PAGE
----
Things to Consider When Planning for Retirement: Pension Benefit & Retirement Distribution Options

retirement pension benefits distribution

One of the hardest parts of retirement can be determining how to receive your pension benefits and selecting your retirement distribution options. Before starting your distributions, you’ll need to make decisions about how you’ll use the savings you’ve accumulated and when to start taking distributions, in conjunction with identifying how long your money will need to last. Without careful retirement planning, your retirement savings can dwindle at a rate that you are not prepared for. Each individual’s circumstances are personal and unique, and what is best for you will vary significantly based on your retirement goals.

Retirement distribution can be complex and there are a lot of rules. There are three main classes of retirement plans: defined benefit plans, defined contribution plans, and individual retirement accounts (IRAs). The type of plan(s) you have will determine your options for getting the most out of your retirement savings.

Defined Benefit Plan

A defined benefit plan, also known as a pension, is a specific benefit some employers pay to their employees once they retire. A pension provides specific and guaranteed retirement income, typically based on years of employment, salary, and a percentage multiplier. A retiree may choose to either receive a lump sum payment, or an annuity, paid monthly. There are options to receive an annuity for the duration of your life, and upon death, for your spouse to also receive a percentage of the annuity. There is also an option to collect for the remainder of your life only, with no survivors benefit. No matter which option you choose, the employer expects that the cost should average out to be exactly the same.

Defined Contribution Plan

Defined contribution plans are far more common than defined benefit plans. While a defined contribution plan may have many different names, they are most commonly referred to as a 401(k), 403(b), or Thrift Savings Plan (TSP) for federal employees. The general rule is that any money you take out of your 401(k) plan before you reach age 59 1/2 is considered an early distribution and you will have to pay a penalty, plus income tax on it. You may choose to receive a lump sum payment, annual installments, or an annuity from your 401(k).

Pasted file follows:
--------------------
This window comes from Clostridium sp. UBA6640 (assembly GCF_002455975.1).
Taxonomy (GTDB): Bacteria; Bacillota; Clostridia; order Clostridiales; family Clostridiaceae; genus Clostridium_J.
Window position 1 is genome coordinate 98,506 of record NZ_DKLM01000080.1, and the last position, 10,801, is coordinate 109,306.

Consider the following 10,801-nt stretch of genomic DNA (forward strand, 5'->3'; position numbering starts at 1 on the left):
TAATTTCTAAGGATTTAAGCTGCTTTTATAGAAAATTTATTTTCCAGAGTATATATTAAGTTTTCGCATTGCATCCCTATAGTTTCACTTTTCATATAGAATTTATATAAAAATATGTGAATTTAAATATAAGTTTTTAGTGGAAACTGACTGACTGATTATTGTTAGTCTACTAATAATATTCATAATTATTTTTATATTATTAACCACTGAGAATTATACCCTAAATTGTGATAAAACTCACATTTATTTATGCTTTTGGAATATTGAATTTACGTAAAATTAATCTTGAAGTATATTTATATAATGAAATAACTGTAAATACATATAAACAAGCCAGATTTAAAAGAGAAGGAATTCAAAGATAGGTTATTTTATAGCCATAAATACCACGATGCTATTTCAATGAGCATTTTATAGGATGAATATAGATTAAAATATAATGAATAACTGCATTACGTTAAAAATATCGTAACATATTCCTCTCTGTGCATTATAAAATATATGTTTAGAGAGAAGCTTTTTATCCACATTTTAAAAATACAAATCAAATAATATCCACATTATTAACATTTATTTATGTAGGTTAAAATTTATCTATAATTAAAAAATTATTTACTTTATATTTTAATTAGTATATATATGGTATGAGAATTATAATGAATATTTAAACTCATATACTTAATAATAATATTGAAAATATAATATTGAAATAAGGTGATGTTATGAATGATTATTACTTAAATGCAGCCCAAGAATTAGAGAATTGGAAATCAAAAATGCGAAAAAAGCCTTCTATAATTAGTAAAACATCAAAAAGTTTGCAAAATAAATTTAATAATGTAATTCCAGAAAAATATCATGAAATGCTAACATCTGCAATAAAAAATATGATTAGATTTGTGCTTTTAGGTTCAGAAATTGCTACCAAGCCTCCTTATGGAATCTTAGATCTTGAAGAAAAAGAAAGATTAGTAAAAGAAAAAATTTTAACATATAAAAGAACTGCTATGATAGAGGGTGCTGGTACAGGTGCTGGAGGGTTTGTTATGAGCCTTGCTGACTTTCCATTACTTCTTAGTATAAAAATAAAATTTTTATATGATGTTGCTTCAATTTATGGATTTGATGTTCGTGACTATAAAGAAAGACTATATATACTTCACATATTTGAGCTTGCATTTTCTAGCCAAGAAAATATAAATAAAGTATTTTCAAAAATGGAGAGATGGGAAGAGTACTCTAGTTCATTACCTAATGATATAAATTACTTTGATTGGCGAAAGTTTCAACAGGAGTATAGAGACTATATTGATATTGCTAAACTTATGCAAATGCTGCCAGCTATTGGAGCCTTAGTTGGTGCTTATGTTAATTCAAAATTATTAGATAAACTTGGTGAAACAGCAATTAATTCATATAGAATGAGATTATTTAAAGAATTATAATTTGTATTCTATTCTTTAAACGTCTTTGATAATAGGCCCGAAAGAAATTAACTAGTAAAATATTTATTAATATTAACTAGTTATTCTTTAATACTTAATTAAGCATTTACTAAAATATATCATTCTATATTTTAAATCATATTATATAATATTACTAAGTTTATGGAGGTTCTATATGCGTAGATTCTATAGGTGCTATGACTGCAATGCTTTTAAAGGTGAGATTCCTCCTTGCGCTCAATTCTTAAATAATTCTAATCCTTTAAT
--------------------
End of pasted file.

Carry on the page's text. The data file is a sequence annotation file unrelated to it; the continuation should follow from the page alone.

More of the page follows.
If you receive a lump sum payment, you may take the money immediately and pay income taxes on it immediately, you may roll the money over into a traditional IRA and continue tax deferral, or you may do a combination of both options. If you receive annual installments, you will receive the market value of a certain number of shares you hold in your investment accounts each year (depending on the number of installments you choose), and the size of the installment will be solely based on the share value of your investment accounts on the day the payments are made. Finally, if you receive your retirement savings in an annuity, all payments will be taxed as ordinary income when received, and are not eligible for transfer to an IRA.

Individual Retirement Accounts

There are two main individual retirement accounts (IRAs)— a traditional IRA and a Roth IRA. Distributions from a traditional IRA become mandatory the year you turn 70 ½ years of age, and during that year, you must make one whole year’s withdrawal for that calendar year. It is important to make timely withdrawals from your IRA because if you miss a required distribution, you will forfeit half of the amount you should have withdrawn but didn’t. There are no required distributions for Roth IRAs. This is important because a Roth IRA can contain a much larger amount at your death than a comparable traditional IRA, which means more money passes to your estate.

Choosing a distribution option for your pension and retirement savings is a significant decision that can have serious financial and tax implications. Usually, once an option is selected, that election cannot be altered or changed for any reason; therefore, it is best to consult an experienced attorney who can provide advice and guidance specific to your specific situation. For all of your estate planning needs, post a short summary of your legal needs on for free, and let the perfect attorney come to you!

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Posted - 09/08/2016